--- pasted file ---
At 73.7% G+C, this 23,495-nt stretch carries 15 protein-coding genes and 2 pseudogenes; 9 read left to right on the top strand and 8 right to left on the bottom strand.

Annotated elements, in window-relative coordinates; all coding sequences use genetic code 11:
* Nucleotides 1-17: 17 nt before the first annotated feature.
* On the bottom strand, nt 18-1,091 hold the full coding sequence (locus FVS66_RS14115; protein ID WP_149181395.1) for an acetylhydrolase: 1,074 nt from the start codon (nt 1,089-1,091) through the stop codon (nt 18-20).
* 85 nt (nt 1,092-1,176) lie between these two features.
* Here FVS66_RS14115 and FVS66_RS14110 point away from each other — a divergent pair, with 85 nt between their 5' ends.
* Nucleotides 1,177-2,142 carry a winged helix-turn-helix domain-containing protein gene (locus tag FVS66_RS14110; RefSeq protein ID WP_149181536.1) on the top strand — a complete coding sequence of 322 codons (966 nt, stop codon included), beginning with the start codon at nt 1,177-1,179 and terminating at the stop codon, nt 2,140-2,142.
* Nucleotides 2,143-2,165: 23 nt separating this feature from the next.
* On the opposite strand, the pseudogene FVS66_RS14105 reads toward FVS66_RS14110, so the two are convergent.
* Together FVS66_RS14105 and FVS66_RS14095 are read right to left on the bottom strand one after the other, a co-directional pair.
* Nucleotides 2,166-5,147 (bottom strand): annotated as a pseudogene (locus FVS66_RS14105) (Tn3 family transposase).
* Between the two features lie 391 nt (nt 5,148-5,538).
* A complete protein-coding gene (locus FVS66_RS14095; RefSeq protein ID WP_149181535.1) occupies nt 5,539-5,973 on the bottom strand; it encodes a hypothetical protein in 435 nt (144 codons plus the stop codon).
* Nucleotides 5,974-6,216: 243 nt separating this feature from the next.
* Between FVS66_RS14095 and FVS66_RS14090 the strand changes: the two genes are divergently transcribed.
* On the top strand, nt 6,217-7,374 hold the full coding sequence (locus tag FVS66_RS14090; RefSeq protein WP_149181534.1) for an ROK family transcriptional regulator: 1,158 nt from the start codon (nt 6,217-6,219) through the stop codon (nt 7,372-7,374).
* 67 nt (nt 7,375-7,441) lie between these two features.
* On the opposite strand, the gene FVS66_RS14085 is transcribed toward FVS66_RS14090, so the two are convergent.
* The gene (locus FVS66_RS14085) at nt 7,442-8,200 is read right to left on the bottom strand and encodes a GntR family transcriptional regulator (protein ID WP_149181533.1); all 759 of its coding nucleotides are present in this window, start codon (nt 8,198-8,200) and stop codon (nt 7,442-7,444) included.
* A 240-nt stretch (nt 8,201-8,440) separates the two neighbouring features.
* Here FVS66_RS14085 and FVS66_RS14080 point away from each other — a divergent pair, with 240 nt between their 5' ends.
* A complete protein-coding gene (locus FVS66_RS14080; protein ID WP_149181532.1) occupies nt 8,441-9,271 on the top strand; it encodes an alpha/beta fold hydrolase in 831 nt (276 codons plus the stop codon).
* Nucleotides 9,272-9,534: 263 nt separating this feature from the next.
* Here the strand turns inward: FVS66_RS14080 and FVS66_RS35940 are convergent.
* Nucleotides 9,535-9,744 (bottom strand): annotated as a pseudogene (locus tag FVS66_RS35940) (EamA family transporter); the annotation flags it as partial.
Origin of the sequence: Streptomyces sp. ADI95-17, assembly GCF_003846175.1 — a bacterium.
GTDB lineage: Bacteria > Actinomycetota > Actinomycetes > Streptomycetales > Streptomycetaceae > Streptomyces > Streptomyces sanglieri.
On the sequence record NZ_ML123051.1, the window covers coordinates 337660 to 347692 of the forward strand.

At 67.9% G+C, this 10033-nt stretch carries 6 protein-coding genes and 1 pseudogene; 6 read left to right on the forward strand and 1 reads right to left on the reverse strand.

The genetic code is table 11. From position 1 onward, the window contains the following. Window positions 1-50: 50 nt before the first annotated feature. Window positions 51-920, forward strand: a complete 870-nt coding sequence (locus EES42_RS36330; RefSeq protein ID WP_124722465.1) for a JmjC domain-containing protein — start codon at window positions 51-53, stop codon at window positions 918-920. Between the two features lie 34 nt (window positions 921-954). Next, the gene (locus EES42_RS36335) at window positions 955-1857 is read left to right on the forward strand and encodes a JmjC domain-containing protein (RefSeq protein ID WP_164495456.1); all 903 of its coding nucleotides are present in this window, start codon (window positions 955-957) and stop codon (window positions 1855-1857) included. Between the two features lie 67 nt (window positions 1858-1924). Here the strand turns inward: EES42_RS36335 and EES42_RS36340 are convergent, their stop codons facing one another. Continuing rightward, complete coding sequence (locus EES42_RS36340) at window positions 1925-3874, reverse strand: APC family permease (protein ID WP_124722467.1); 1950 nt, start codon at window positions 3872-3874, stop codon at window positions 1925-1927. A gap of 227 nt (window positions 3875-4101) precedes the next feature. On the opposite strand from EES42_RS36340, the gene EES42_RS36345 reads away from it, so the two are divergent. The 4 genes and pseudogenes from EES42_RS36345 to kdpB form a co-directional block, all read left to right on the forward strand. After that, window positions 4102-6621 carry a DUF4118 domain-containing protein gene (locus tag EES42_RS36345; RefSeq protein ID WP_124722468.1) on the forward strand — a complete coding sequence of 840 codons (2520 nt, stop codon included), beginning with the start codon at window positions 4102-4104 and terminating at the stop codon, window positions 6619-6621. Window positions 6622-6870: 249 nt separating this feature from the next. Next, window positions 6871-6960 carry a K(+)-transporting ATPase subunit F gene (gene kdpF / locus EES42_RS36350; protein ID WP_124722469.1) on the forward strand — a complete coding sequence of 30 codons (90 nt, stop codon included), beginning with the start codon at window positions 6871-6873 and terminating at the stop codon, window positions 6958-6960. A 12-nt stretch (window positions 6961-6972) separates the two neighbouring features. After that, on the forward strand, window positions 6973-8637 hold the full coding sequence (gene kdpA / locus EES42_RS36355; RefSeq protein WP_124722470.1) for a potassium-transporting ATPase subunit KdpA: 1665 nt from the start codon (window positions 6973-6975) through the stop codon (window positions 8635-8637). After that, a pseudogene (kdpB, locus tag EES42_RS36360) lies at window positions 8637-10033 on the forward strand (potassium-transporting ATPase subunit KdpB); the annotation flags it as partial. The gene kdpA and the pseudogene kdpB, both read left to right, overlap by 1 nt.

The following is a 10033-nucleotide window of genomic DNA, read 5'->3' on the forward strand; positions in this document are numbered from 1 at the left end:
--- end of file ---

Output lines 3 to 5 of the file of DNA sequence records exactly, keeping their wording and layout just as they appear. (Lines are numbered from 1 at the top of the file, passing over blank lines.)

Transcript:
* Nucleotides 1-17: 17 nt before the first annotated feature.
* On the bottom strand, nt 18-1,091 hold the full coding sequence (locus FVS66_RS14115; protein ID WP_149181395.1) for an acetylhydrolase: 1,074 nt from the start codon (nt 1,089-1,091) through the stop codon (nt 18-20).
* 85 nt (nt 1,092-1,176) lie between these two features.